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Worst. Blog. Ever.

Where MMORPGs are deconstructed, analyzed, probed, ridiculed, and then reconstructed. If there's time.

Author: Sornin

Every MMORPG does something right...(Part 2)

Posted by Sornin Thursday January 31 2008 at 1:32AM
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All right, here I am to continue my brief overview of things the MMORPGs I have played did right. As before, I will not cover all of the things, etc., etc.


Ah, Shadowbane, how full of potential you were! I felt this game actually did a plethora of great things, but was unfortunately held back by a plethora of bad things - let's ignore those.

The RTS aspect of the game was its crowning jewel, and this encompasses the entire aspect of city building, city sieges, and hired NPCs.

For those that never played SB (you can play now for free, by the way), its main focus was the building of guild-run cities and the conquest of other guild-run cities. Basically, a guild would plant a Tree of Life, and then build a city around that, similar to a RTS game. You could put up castle walls, hire guards and trainers, build houses, and even hire craftsman. These craftsmen, at least when I stopped playing, were actually where some ofthe best equipment came from, which made things rather interesting. Even more interesting was that you could run a merchant city of craftsman and set prices on the gear they made, which would be purchased by other players. You would, of course, reap the profits. The same went for the NPC trainers, as advanced ones could train players further than trainers found in major, static cities could.

Few things are as fun as owning your own city in an MMORPG, and destroying the cities of others by laying siege to them, I must say.

I would have to say another great aspect was the traits and disciplines system. I will not go into a great amount of detail, but I will say that traits allowed a lot of stat and proficiency customization, and disciplines basically allowed you to add entirely new skillsets, and with some disciplines it was almost like playing another class entirely. You could take a Dwarf Warrior, for example, and then add the Commander discipline, and suddenly you had some nice group and siege abilities at your disposal.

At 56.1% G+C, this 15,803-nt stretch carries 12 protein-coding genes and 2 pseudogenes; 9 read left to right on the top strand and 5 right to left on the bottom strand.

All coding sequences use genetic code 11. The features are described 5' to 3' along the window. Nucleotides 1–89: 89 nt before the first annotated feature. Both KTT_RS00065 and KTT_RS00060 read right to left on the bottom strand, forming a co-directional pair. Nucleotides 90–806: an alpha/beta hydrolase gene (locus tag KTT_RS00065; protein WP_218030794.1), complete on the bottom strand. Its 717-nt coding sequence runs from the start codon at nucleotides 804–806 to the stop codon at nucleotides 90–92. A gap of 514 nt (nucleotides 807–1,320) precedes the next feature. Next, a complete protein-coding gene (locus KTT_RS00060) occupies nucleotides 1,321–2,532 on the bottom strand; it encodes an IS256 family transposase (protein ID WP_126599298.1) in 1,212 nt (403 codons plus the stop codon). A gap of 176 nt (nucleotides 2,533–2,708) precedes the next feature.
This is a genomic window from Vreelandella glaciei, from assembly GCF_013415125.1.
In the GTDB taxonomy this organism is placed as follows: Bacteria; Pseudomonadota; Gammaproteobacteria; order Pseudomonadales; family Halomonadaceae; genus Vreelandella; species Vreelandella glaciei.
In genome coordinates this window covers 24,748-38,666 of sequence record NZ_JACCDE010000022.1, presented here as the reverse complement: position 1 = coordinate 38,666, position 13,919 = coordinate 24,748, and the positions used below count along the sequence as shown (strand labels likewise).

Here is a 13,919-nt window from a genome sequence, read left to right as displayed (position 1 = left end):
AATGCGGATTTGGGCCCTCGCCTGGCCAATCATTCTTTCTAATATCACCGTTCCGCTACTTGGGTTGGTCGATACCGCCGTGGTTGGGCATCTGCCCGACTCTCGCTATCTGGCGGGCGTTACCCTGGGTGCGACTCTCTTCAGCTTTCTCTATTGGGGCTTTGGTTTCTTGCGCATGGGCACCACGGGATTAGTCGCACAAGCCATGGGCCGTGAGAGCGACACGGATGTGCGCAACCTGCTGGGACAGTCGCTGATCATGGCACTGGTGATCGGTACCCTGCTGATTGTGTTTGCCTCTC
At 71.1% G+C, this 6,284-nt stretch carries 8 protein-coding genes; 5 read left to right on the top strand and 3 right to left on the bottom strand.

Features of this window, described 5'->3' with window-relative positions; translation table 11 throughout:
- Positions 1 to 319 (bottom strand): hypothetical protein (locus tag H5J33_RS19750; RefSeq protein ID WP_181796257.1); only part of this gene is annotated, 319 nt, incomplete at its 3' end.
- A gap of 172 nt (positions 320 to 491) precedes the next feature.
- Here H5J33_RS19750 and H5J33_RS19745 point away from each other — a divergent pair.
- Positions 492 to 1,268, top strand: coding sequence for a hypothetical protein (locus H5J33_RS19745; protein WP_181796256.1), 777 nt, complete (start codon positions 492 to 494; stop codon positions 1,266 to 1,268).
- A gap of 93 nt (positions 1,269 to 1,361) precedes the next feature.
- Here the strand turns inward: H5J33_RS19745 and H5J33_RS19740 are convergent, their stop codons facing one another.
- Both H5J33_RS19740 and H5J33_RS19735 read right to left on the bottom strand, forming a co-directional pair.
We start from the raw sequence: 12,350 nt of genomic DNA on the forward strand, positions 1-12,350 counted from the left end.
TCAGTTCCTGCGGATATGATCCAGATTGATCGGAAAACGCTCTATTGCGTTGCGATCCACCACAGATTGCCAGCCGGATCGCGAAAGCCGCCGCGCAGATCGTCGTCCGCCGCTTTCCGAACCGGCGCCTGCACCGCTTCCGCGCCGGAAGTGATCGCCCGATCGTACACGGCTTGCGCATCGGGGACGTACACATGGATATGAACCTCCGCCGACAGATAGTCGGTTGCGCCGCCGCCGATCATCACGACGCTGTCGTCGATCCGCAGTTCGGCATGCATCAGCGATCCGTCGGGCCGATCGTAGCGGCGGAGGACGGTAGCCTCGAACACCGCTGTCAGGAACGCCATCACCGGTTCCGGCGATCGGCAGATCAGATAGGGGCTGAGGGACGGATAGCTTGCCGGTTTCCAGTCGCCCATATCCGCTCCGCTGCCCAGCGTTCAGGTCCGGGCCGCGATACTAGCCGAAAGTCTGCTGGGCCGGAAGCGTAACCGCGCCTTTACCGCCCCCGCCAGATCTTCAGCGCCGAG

All in all, SB had a pretty fun and unique customization system that made creating and building characters a lot of fun.

Star Wars Galaxies

Sorry, I actually never played this game. Science-fiction MMORPGs are not my thing, so I steered clear, even though I did, of course, enjoy the movies. I have heard that the freedom of the pre-NGE version of the game was amazing, and that crafting and such was quite deep, but that is just hearsay on my part.

EverQuest II

EQ2 is an interesting game, in that it got massively better after launch due to massive game updates, and while I do not play it anymore and have not in a while, I feel it should be doing better than it is.

Though I am loath to do it again, I have to once again say that EQ2, like its predecessor, really nailed atmosphere well. Granted, they took a few shortcuts (justified by the lore they conjured up) and nixed each race having a city, but the cities they did create were simply amazing. They had the right moods, they felt quite alive due to NPC interactions and movement, and they had a lot to see and do. I found the world beyond the cities to be excellent, as well, though not as amazing as the original EQ. They seemed to have run dry on inspiration, but even still were able to produce a large, interesting world.

Oh, and I simply must mention the oodles of voice acting as it relates to atmosphere. Though, like most people, I grew tired of it due to listening to every spoken word taking ten times longer than just reading text, the quality of the voice acting given the scope of the project was really quite good. This is a feature that probably looked great on paper, but despite being executed well was not worth it as players simply will not put up with it for long. Still, it was definitely impressive and, until I got tired of waiting for the NPCs to shut up, engrossing.